U Value

Measure of thermal conductance of a material.

Vapour Barrier

A layer of material that does not permit the passage of water vapour through it.


The edge of a roof that runs from the eaves to the ridge at a gable.

Vertical DPC

A vertically installed damp proof course to prevent the horizontal movement of moisture in masonry. Commonly used to isolate a treated section of wall from an attached untreated section.

Wall Plate

1) Part of a suspended timber floor construction that provides a level bearing and fixing point for the joists and uniformally distribute loads from the joists to the wall below the plate,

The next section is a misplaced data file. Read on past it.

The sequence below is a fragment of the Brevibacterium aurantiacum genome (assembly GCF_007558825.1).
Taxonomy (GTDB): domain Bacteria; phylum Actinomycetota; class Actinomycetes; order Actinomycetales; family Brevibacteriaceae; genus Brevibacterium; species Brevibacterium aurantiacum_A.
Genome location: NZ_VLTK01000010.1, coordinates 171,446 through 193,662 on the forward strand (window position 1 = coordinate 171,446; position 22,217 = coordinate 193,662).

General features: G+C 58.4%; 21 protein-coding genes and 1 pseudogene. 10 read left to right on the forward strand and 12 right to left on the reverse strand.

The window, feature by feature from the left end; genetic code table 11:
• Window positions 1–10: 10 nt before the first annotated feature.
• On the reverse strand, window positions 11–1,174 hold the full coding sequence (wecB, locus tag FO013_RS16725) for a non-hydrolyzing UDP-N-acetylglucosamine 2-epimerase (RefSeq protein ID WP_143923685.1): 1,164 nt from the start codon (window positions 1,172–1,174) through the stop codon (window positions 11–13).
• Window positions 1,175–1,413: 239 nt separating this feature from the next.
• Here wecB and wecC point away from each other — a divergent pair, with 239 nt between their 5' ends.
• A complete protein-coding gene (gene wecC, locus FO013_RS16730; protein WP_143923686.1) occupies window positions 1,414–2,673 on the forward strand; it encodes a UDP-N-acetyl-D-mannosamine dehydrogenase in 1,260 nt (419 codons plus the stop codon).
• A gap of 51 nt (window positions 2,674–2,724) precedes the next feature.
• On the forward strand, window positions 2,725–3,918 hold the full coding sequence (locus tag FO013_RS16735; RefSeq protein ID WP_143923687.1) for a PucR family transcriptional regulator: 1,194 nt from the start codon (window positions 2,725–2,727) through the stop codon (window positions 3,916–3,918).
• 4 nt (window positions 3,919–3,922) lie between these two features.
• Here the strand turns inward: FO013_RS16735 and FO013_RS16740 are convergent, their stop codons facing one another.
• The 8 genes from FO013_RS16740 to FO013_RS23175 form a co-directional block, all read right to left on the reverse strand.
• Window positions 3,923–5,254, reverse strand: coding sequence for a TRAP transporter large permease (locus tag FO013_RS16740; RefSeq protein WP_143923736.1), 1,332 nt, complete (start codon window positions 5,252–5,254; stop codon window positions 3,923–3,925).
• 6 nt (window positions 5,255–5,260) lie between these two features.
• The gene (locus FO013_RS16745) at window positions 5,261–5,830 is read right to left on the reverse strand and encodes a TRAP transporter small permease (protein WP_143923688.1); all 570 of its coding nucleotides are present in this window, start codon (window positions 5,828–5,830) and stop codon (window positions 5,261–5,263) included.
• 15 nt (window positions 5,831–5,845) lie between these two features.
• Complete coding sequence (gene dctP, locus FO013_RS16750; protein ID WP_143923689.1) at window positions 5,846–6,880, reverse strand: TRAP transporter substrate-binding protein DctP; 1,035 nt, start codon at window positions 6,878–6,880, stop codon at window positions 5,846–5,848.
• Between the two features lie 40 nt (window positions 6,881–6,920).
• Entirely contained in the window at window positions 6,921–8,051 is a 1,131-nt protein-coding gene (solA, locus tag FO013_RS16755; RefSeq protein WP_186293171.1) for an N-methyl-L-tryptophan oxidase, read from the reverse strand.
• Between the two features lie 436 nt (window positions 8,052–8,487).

2) Part of a pitched roof construction that receive the feet of the spars (spars) and ceiling joist ends and

3) Part of a flat roof structure that receives the ends of the flat roof joists.

Wall Solution

A term used to describe a masonry biocide that is often used in dry rot control.

Water Based

Term used to describe a type of treatment formulation that uses water as the carrier of the active ingredient.

Water Repellent

A material applied to the surface of a wall to prevent the penetration of water but permits the passage of water vapour.

Wet and Dry Bulb Hygrometer

An instrument that consists of a pair of wet and dry thermometers held in a slotted frame which can be whirled around rapidly to produce a constant rate of air flow. Used for determining the Relative Humidity by measuring cooling due to evaporation of water. Has been superseded by electronic instruments,


Term used to describe the wrapping of timber in an impervious material to prevent direct contact with masonry that is or may become damp.


© Peter Macdonald 2009

Contact Peter: Email - info@dampdecay.co.uk - Telephone: 015242 71794